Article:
Banks battling for more of your money

Russell Wangersky
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As tempting as it is to jump on board the good ship Social Media, where Kathy Dunderdale and crew are sinking far faster than they can bail, I think I’ll restrain myself.

Why? Because while the government’s efforts to toss NDP MHA Gerry Rogers out of the House of Assembly for the places her name appeared on Facebook — while government members are travelling to far more shocking places — shows a lot about the tone and temper of our current government, it is still essentially a tempest in a teapot and one that actually affects the people of the province very little.

But it’s not the only tempest, nor the only teapot. (I will point out that when you decide to shoot at the opposition, you don’t usually point the cannons down at your own deck.)

And it’s interesting to consider how teapot tempests generally serve the purpose of obscuring real issues.

Another fuss worth looking

at are the recent complaints by financial institutions that federal Finance Minister Jim Flaherty was tampering with the free market when he suggested that, for their own good, Canadian financial institutions stop battling to be the lowest-cost lenders.

The banks’ strident defence? That Flaherty shouldn’t interfere with the idea of consumers getting the best deal possible. That’s right: the banks are on your side, keeping the world safe for the two per cent mortgage.

Flaherty said all he was trying to do was to ensure that the banks, always hungry to grab new customers from each other, didn’t overextend themselves. Not a bad message, seeing how much money worldwide has gone into saving banks from their overextended selves. (To the point that governments now suggest that failing banks should essentially magically convert savers to shareholders, so that if the banks get into trouble, they can levy a charge on their customers to make up shortfalls. That’s a little like having the company that made your car come to the door and say, “We know you bought it four years ago, but we’re broke now, so you have to pay more.”)

Suitably chastened after being accused of proto-leftist government interference, Flaherty has quietly disappeared from the field, allowing the banks the usual mode of play — setting their own rates and collecting their massive profits.

All for the good of you and me, the little customers who need to borrow.

But the fact is, if the banks and Flaherty really wanted to benefit consumers, they’d look somewhere else.

The “battle for the bottom” may seem like some kind of win for consumers — and it is, to a degree, allowing customers to leverage themselves even further and buy even larger houses that can be seized for arrears when interest rates finally rise — there are far better places that everyone could be looking.

What hasn’t gotten as much press? Well, perhaps tasty financial details about how the banks operate: on June 1st, for example, the Royal Bank of Canada will raise its fees on Interac withdrawals by its account holders from $1.50 to $2, a single-day increase of 33 per cent. Sure as anything, our “independent” banks will work in lockstep, and everyone else’s rates will soon rise, too. No battle for the bottom here, unless it’s the bottom of the trough.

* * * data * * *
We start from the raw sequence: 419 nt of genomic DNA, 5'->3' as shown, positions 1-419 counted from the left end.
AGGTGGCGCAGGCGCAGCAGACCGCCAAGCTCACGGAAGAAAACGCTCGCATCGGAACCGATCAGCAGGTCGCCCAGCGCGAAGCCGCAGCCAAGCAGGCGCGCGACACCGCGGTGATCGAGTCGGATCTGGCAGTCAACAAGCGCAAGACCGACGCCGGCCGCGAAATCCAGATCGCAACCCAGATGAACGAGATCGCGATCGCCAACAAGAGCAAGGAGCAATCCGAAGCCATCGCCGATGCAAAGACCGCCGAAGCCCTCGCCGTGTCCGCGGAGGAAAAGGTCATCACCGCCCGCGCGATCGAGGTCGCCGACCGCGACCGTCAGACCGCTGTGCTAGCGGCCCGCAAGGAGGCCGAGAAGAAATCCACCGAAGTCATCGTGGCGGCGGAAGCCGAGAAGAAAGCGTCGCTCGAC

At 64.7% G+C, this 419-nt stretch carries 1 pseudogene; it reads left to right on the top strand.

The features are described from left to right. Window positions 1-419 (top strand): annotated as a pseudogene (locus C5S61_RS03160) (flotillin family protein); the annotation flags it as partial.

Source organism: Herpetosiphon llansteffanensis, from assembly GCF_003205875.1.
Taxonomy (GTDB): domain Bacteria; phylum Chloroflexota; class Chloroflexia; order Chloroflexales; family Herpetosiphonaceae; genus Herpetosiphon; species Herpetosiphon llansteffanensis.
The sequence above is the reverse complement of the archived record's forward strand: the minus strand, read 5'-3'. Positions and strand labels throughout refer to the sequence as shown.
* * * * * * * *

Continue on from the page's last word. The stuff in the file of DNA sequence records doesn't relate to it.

I’m sure Canada’s financial institutions are quite happy to cry plenty of crocodile tears about having a federal finance minister suggest they shouldn’t all battle for the bottom and actually charge less for a service.

They may be complaining, but the finance minister is clearly acting to their own benefit. If they actually wanted to help consumers, there are plenty of places they could start.

During all contretemps about lowering mortgage rates, interest rates on credit cards stay pleasingly, pocket-fillingly high for our immensely profitable banks, and service charges rise to the point of usuary.

Think about it: you ask someone to hold onto $100 of your money, and, later in the day, they give you back $98 of it. To add insult to injury, they’ve been lending out your $100 and collecting interest on it, too.

And if you get at your money through a different bank’s ATM, the fee rises to $3.50.

And while all that was happening, oh-so-concerned-about-the-customer Finance Minister Flaherty removed a tax exemption on customer-owned credit unions, giving those struggling big banks yet another advantage.

Any way you slice it, Flaherty has the best interests of the banks at heart, and the banks have the best interests of the banks at heart as well.

It may sound like they’re crying on your behalf, but they’re really laughing. All the way to the bank.


Russell Wangersky is The Telegram’s

editorial page editor. He can be reached by email at

Organizations: Royal Bank of Canada

Geographic location: Canada

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Recent comments

  • crista
    April 21, 2013 - 11:01

    interesting article and the way you have to be told in a article surely it tells you some thing, and we noticed you did not mention if you use a personal cheques you have to pay $2.00 per???? not to mention your interest rate???? in your account(s) your return you get and like you said your money is working for some one else???? while they are trying to pay it back???? so what are your options???? and they inform you when you go to the bank what has changed???? it could be on your statement or go through your statements and find out what has changed and what has not????yes, it is your own personal bussiness, if some thing is not right and you do not notice it???? we are talking about one bank here now. and they say things are looking go???? and they talk like it is simple and easy! for every one living in our today's world????